[QUOTE=eastNYgoon138;79248103]Well, it's not "bad" technique. It's just too advanced for a beginner lifter, and that's who he's selling it too, which I disagree with as well. For a more advanced weightlifter, strongman or generally stronger individuals it's a good way to increase their overhead strength.[/quote[
Increased risk of injury = bad. Not difficult.
You keep asserting it is advanced. Please support this. And compare and contrast this with injuries with respect to traditional press and laying back in the press (a good idea would be to review data from when the press started to deteriorate as an Olympic lift (i.e., the technique was considered 'bad') and the increase in number of lower back injuries.
Well I teach it to plenty of people who will probably never power clean over 250-lbs just for the simple fact that they're learning the lift for their general health. And for that kind of person, the technique is great. It's simple to learn and employ.
Gee, imagine what they might be able to power clean if they did it correctly. And, of course, learning a lift using proper technique provides so many obvious benefits that I am not even going to bother to list them.
Another unsupported assertion. Please do better than PhelpsMMA and actually support this. You will obviously need to do something about the increase in shearing force given the "hips high" position advocated by Mark (a position which was abandoned by the weightlifting community decades ago because better ways were found which resulted in more weight moved and less lower back injury).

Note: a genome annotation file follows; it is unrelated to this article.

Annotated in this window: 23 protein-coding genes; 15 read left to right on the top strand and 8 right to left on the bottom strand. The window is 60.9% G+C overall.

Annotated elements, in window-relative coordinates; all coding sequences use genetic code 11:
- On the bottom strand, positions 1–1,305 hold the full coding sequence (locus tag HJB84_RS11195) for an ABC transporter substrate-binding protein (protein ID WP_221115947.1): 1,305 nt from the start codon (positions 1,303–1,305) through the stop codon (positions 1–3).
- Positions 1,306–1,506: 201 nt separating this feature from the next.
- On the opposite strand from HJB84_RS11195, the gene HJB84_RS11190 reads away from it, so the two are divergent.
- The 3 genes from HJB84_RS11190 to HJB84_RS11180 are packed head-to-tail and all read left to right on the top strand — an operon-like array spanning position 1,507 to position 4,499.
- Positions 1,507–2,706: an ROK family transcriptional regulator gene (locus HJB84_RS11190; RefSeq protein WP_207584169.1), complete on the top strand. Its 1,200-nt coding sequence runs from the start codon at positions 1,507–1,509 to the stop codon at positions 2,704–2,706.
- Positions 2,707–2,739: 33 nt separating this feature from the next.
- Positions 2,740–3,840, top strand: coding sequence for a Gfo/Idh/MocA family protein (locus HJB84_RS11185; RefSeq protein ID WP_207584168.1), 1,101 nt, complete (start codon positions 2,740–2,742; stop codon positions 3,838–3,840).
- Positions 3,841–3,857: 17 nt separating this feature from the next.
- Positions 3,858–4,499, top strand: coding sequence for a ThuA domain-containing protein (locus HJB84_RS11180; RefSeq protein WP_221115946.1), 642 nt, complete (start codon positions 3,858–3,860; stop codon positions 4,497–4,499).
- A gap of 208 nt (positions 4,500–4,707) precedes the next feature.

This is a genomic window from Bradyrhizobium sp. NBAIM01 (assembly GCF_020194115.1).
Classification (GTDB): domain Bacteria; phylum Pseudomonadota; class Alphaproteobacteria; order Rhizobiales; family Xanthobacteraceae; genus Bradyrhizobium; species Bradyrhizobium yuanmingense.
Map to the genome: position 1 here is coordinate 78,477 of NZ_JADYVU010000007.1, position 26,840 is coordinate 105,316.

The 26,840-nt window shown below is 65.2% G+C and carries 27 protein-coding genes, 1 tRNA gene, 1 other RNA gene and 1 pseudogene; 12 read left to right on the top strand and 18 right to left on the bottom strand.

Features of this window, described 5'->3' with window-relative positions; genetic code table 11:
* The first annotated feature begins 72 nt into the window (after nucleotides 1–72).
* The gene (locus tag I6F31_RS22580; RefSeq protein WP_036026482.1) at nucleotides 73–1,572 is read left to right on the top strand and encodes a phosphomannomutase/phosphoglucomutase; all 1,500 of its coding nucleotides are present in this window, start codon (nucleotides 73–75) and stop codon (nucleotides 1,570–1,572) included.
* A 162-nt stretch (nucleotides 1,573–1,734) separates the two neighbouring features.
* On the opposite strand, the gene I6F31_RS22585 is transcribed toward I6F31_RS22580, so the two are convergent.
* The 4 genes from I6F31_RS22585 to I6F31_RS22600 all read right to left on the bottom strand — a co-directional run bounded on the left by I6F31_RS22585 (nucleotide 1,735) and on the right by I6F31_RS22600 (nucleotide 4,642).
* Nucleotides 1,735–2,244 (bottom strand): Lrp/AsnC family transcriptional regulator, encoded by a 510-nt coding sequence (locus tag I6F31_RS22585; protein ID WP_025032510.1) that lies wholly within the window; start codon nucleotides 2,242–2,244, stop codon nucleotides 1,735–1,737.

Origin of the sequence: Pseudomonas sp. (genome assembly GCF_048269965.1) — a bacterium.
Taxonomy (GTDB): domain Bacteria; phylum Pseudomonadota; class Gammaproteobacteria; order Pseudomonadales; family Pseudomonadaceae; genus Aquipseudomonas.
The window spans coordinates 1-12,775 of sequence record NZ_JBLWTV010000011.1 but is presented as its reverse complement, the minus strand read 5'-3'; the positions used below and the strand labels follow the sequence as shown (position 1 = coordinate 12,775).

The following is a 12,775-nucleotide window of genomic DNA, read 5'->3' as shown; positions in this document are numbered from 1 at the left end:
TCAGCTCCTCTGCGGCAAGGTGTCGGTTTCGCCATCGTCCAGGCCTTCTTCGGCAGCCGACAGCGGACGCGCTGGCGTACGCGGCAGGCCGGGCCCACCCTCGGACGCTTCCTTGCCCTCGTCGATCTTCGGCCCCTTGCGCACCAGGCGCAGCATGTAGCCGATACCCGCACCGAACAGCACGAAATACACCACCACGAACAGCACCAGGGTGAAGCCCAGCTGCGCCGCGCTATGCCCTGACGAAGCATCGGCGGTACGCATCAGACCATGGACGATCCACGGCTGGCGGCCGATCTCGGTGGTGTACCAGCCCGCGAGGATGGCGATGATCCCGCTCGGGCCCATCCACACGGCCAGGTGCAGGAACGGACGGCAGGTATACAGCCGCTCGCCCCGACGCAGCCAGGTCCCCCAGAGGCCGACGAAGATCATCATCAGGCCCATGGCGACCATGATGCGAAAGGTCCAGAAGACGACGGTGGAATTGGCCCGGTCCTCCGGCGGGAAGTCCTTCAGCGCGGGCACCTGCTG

And by support I mean do not repeat this again, actually back up your statements.
I'm completely uninterested in the controversy surrounding Rip. His work helps people get strong and healthy and he reaches far more common people than any other coach out there right now.
Some people actually manage to get strong using crossfit. Does not make it any good. And support that Mark reaches more common people than any other coach. Would be interested in seeing actually data to support this.
Every week I see new men and women in the gym squatting, and 99% of the time they're doing Starting Strength.
I see people squatting all the time too. None of them are doing starting strength. This is why something more than anecdotal data would be nice from you. Endless series of assertions really mean nothing.
I think it's fucking awesome. We need another 100 Rip's to fix this terrible fitness industry.
So let's see:
1. Markets someone else's program.
2. Teaches technique wrong.
2a. Above increases risk of injury.
2b. Above makes learning proper technique more difficult as ingrained bad habits are incredibly difficult to break with respect to the Olympic lifts.
3. Insults coaches who are more successful than him as "bad coaches."
4. Lies about other coaches.
5. Claims credit for coaching lifters who do not even know his name.
6. Lies about coaching and weightlifting organizations as a whole (both the USAW and NSCA, for example)
7. Never coached a great weightlifter, yet holds himself as an authority.
8. Refuses to go anywhere (real life or the net) where he can actually get called on any of the above.
9. Is moving further and further into cult-type status similar to crossfit.
10. Complains about the people who do the same thing, particularly point number 9.
Yet this is "fixing the fitness industry?"
We apparently have different definitions of fix. Marketing bullshit =/= fix.
Note, assuming you can actually support your points, I will support all of mine. If you are just going to assert the same crap again, just let me know so.